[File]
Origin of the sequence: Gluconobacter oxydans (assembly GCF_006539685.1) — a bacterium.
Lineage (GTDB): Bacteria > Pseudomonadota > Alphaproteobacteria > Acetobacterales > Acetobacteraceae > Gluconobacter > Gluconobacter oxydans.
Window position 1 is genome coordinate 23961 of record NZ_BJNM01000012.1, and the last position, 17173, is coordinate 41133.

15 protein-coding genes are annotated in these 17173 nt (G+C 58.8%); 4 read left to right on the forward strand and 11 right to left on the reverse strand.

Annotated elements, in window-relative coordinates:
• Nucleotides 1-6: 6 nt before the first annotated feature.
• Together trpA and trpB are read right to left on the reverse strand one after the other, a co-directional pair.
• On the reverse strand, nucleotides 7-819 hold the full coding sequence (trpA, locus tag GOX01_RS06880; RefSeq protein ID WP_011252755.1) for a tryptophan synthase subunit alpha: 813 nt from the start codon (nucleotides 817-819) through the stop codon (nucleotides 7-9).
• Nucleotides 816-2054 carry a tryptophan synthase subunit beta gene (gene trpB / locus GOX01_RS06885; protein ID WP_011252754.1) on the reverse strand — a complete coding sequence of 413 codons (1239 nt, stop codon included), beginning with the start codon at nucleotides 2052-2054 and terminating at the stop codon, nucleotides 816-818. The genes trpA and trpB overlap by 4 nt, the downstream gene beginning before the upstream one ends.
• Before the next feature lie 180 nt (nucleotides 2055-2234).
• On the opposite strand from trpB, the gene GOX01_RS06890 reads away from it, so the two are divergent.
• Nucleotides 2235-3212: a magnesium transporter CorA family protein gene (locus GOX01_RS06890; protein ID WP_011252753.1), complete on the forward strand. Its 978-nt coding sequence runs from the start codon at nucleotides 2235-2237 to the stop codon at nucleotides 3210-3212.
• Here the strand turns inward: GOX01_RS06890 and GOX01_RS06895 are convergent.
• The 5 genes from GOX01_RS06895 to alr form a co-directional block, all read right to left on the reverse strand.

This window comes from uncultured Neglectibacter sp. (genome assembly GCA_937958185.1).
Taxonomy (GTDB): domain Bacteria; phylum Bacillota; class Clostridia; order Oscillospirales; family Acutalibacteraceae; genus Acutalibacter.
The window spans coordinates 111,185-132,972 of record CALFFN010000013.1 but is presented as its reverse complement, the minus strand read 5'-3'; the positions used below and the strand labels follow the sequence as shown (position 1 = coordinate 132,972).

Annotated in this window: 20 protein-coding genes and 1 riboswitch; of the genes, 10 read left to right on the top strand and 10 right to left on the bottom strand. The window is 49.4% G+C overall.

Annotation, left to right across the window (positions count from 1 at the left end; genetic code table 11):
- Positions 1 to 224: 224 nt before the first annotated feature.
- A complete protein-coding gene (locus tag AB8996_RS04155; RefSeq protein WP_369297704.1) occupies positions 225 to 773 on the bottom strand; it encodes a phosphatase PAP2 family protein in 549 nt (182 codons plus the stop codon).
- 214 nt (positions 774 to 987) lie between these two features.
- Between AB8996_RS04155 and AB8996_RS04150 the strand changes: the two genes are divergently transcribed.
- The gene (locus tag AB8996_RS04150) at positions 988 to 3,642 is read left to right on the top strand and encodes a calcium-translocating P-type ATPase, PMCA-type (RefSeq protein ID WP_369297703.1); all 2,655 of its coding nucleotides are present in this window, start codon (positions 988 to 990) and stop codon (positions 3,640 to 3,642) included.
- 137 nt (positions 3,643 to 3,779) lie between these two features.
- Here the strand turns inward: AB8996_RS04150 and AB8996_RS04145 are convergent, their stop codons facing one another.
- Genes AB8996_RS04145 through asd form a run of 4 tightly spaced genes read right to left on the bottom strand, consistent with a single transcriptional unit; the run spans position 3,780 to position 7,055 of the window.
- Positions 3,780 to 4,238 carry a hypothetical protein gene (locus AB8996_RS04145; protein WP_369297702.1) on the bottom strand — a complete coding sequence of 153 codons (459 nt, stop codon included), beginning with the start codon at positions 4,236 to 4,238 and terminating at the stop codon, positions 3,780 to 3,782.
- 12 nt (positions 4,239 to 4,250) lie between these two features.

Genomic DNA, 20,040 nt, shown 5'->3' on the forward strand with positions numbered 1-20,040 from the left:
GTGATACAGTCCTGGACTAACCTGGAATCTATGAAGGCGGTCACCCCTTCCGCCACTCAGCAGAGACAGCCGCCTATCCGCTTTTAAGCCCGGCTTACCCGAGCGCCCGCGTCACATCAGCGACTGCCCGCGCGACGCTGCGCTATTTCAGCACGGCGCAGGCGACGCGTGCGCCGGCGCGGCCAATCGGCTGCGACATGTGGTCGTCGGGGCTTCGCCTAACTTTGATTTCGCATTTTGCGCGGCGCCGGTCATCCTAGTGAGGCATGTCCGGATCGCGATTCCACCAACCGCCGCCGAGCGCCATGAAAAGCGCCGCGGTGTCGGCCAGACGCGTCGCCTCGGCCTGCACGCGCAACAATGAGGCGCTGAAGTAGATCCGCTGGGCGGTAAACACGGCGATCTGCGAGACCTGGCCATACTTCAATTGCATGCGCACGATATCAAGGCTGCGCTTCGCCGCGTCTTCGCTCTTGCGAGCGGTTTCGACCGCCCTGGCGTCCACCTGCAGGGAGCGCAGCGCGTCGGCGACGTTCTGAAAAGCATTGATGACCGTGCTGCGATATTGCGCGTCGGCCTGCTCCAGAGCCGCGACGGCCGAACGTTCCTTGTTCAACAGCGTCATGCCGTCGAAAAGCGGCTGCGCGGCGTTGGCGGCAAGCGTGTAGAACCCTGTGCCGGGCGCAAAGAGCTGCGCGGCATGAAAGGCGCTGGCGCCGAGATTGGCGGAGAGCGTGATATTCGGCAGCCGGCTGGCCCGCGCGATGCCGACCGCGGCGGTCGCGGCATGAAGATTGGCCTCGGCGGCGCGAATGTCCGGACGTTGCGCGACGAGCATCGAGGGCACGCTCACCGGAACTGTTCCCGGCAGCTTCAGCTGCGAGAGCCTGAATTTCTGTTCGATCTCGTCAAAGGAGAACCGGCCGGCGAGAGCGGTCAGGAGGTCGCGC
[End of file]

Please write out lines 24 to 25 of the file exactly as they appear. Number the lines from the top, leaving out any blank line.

- The gene (locus tag AB8996_RS04150) at positions 988 to 3,642 is read left to right on the top strand and encodes a calcium-translocating P-type ATPase, PMCA-type (RefSeq protein ID WP_369297703.1); all 2,655 of its coding nucleotides are present in this window, start codon (positions 988 to 990) and stop codon (positions 3,640 to 3,642) included.
- 137 nt (positions 3,643 to 3,779) lie between these two features.